The Piccadilly Cinema  

The Piccadilly North Adelaide was opened in October 1940 by Dan Clifford, the managing director of D. Clifford Theatre Ltd. The design of The Piccadilly was carried out by Adelaide architects, Evans, Bruer & Hall, in association with prominent Sydney cinema architect, Guy Crick, who designed many cinemas around Australia. The Piccadilly had many significant features when it first opened, including a special ventilation system which drew out warm air and allowed cool air to be filtered though, as well as a specialty carpet made in London by the world renowned Templeton’s. Although the ventilation system is no longer in operation, the stunning design can still be seen throughout the interior and exterior of the building, where an exact replica of the original carpet is currently in use. Clifford chose the name Piccadilly to reflect both London’s Piccadilly Circus, or as it was then called, ‘the centre of the worlds traffic’, and Adelaide’s own Piccadilly region. To celebrate the Piccadilly name, Clifford commissioned a reproduction of the Piccadilly Circus mural by renowned English-Australian artist, F Millward Grey. The Piccadilly was created with the intention of providing a grand theatre for the residents of North Adelaide.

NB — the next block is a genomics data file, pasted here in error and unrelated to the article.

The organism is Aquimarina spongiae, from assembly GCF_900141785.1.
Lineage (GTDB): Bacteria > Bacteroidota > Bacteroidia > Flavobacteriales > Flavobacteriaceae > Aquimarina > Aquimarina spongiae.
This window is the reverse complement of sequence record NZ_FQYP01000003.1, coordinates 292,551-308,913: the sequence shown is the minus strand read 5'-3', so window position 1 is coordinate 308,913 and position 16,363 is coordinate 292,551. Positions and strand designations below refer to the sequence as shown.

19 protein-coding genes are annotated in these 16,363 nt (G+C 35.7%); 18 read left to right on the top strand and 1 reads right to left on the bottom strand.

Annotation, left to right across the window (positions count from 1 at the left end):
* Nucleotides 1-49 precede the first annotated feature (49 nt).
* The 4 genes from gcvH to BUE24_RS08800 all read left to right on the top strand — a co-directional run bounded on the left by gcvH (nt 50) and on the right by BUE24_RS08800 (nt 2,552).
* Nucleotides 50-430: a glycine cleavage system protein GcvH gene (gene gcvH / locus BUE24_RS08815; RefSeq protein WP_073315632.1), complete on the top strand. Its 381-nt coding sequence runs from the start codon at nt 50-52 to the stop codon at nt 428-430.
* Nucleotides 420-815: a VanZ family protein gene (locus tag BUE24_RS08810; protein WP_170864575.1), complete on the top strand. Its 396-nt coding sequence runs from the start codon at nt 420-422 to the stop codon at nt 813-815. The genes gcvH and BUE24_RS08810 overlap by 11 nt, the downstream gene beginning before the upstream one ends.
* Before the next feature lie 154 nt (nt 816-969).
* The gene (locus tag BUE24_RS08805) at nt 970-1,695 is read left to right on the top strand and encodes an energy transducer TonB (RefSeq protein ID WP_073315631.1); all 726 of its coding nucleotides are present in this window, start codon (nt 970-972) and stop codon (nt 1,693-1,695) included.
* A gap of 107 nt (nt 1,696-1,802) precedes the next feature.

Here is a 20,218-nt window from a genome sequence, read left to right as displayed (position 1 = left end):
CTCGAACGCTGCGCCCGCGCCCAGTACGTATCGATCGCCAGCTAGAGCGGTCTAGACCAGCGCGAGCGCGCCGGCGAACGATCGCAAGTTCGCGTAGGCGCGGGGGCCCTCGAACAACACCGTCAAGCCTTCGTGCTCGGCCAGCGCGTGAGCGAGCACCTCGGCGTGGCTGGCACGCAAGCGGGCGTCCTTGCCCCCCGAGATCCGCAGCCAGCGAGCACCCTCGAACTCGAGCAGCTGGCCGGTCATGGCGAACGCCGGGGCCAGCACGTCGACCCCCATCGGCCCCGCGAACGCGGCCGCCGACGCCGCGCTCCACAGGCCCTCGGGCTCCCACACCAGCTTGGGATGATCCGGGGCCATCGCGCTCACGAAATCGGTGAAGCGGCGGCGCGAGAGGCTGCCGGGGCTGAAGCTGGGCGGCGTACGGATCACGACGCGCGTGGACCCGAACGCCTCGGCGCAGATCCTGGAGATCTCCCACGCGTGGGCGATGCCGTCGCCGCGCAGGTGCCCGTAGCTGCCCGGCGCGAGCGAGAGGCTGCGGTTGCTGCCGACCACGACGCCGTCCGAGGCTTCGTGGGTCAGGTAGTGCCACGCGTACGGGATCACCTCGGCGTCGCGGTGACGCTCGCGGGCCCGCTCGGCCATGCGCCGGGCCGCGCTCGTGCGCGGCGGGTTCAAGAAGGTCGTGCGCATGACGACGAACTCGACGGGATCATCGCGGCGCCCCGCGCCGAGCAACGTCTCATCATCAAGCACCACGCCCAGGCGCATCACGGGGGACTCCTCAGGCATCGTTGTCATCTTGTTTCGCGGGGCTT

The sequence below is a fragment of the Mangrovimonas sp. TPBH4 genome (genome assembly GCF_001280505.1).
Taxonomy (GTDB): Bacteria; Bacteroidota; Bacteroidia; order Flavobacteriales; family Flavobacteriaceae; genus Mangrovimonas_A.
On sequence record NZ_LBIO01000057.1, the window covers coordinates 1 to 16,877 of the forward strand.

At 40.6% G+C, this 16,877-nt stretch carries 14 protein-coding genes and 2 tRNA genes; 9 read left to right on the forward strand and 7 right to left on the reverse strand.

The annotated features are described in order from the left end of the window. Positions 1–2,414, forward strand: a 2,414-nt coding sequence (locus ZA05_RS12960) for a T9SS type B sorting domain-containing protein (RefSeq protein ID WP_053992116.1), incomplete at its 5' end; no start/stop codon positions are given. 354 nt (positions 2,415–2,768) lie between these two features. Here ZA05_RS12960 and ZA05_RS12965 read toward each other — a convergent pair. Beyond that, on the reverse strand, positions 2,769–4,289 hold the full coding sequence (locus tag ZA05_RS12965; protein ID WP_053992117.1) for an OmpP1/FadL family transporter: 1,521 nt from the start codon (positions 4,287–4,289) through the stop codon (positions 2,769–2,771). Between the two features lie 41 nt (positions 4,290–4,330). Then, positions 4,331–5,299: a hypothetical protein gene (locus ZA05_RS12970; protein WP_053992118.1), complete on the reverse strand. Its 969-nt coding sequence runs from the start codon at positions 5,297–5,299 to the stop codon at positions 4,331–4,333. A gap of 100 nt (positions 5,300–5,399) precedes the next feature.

After Clifford’s death in 1942, his chain of cinemas were subsequently taken over by Greater Union Cinemas, who later renamed the cinema ‘The Forum’ and altered aspects of the building, covering up the Piccadilly mural. 

In 1983, Bob Wallis bought the Piccadilly from Greater Union, saving the building from being demolished and, in the 90’s, converted the single-screen cinema into a three-screen layout. It has remained a Wallis cinema ever since. The Piccadilly North Adelaide is one of the oldest operational cinemas in South Australia and is a significant Adelaide institution, not only due to its architectural standing, but also its history of promoting Australian cinema, including housing the world premiere of such films as ‘Samson and Delilah’ and ‘Snowtown’.